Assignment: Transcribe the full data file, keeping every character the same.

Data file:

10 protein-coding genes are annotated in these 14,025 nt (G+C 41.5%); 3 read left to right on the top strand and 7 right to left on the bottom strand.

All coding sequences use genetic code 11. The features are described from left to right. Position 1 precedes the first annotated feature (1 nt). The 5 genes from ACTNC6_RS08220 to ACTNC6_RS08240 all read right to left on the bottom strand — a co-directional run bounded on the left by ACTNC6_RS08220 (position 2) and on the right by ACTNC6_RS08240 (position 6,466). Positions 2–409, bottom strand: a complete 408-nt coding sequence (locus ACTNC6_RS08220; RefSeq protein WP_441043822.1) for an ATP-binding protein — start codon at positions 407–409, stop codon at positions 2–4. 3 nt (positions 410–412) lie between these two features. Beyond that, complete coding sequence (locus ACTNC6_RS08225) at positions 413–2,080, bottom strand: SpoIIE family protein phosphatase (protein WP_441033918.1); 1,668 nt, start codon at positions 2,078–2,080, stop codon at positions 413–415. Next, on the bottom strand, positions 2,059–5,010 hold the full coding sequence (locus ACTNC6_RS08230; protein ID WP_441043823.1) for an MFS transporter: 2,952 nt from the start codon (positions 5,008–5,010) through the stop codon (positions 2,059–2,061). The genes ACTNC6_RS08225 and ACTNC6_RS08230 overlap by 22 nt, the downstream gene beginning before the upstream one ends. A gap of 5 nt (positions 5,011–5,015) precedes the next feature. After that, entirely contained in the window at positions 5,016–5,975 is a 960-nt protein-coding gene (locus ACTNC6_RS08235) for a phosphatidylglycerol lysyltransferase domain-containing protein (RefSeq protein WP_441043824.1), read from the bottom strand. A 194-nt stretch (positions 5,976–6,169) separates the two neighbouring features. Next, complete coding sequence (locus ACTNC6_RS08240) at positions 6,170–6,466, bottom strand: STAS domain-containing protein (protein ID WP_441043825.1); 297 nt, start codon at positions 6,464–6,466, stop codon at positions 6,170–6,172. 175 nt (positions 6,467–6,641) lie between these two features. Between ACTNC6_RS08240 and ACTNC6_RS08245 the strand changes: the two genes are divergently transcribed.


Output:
10 protein-coding genes are annotated in these 14,025 nt (G+C 41.5%); 3 read left to right on the top strand and 7 right to left on the bottom strand.

All coding sequences use genetic code 11. The features are described from left to right. Position 1 precedes the first annotated feature (1 nt). The 5 genes from ACTNC6_RS08220 to ACTNC6_RS08240 all read right to left on the bottom strand — a co-directional run bounded on the left by ACTNC6_RS08220 (position 2) and on the right by ACTNC6_RS08240 (position 6,466). Positions 2–409, bottom strand: a complete 408-nt coding sequence (locus ACTNC6_RS08220; RefSeq protein WP_441043822.1) for an ATP-binding protein — start codon at positions 407–409, stop codon at positions 2–4. 3 nt (positions 410–412) lie between these two features. Beyond that, complete coding sequence (locus ACTNC6_RS08225) at positions 413–2,080, bottom strand: SpoIIE family protein phosphatase (protein WP_441033918.1); 1,668 nt, start codon at positions 2,078–2,080, stop codon at positions 413–415. Next, on the bottom strand, positions 2,059–5,010 hold the full coding sequence (locus ACTNC6_RS08230; protein ID WP_441043823.1) for an MFS transporter: 2,952 nt from the start codon (positions 5,008–5,010) through the stop codon (positions 2,059–2,061). The genes ACTNC6_RS08225 and ACTNC6_RS08230 overlap by 22 nt, the downstream gene beginning before the upstream one ends. A gap of 5 nt (positions 5,011–5,015) precedes the next feature. After that, entirely contained in the window at positions 5,016–5,975 is a 960-nt protein-coding gene (locus ACTNC6_RS08235) for a phosphatidylglycerol lysyltransferase domain-containing protein (RefSeq protein WP_441043824.1), read from the bottom strand. A 194-nt stretch (positions 5,976–6,169) separates the two neighbouring features. Next, complete coding sequence (locus ACTNC6_RS08240) at positions 6,170–6,466, bottom strand: STAS domain-containing protein (protein ID WP_441043825.1); 297 nt, start codon at positions 6,464–6,466, stop codon at positions 6,170–6,172. 175 nt (positions 6,467–6,641) lie between these two features. Between ACTNC6_RS08240 and ACTNC6_RS08245 the strand changes: the two genes are divergently transcribed.